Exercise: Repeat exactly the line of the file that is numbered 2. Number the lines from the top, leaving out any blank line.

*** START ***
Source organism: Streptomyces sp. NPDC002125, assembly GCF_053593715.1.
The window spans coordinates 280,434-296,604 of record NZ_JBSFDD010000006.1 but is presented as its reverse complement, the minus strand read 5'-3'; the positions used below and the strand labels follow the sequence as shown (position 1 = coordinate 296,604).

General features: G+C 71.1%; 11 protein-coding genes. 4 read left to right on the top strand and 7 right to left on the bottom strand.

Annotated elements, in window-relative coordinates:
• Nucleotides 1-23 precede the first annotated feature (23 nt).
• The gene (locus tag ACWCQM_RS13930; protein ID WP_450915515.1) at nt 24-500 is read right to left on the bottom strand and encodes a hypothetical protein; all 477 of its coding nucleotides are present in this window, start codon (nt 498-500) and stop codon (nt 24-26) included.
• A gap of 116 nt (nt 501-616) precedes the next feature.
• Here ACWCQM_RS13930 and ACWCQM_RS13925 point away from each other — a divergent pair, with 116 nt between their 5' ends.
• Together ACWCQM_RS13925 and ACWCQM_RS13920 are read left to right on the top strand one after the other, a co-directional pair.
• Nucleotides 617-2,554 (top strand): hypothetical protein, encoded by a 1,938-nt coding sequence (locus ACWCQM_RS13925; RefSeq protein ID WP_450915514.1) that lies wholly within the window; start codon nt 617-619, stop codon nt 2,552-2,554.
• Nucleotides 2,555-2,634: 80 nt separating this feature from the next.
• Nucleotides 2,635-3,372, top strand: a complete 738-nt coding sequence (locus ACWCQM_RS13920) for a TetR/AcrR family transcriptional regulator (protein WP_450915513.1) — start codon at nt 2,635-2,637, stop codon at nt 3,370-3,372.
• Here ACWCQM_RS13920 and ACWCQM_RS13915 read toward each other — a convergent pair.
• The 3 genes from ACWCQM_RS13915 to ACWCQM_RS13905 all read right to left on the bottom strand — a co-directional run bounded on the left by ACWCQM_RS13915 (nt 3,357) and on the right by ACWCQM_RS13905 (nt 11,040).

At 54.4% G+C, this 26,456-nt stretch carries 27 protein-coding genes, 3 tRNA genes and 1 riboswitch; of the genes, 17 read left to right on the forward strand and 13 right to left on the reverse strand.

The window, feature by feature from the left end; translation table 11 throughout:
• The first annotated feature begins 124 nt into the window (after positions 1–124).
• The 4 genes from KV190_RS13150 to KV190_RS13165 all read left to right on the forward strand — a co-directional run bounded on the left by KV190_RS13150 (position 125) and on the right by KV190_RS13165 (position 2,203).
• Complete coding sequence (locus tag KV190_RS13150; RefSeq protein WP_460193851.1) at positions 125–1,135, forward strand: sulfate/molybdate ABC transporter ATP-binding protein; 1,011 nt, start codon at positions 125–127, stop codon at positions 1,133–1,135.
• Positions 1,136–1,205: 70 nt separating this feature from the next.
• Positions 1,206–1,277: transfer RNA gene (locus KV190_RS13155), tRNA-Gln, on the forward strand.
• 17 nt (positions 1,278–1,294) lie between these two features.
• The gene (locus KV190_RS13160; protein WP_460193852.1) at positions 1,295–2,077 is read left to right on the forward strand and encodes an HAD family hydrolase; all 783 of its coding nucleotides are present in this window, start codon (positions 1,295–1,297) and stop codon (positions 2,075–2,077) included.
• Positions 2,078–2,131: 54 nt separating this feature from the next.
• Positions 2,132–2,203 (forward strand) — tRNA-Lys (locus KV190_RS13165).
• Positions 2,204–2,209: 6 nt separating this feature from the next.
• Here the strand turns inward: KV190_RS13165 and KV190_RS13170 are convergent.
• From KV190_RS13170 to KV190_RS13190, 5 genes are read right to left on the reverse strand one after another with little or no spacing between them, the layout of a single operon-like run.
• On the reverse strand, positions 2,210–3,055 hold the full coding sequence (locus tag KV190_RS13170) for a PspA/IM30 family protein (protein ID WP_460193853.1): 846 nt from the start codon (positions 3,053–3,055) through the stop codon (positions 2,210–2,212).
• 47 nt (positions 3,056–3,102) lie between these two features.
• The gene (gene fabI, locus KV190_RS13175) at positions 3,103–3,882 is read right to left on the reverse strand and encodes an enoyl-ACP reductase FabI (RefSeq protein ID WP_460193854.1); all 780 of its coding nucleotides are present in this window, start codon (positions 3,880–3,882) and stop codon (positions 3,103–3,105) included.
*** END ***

The window spans coordinates 280,434-296,604 of record NZ_JBSFDD010000006.1 but is presented as its reverse complement, the minus strand read 5'-3'; the positions used below and the strand labels follow the sequence as shown (position 1 = coordinate 296,604).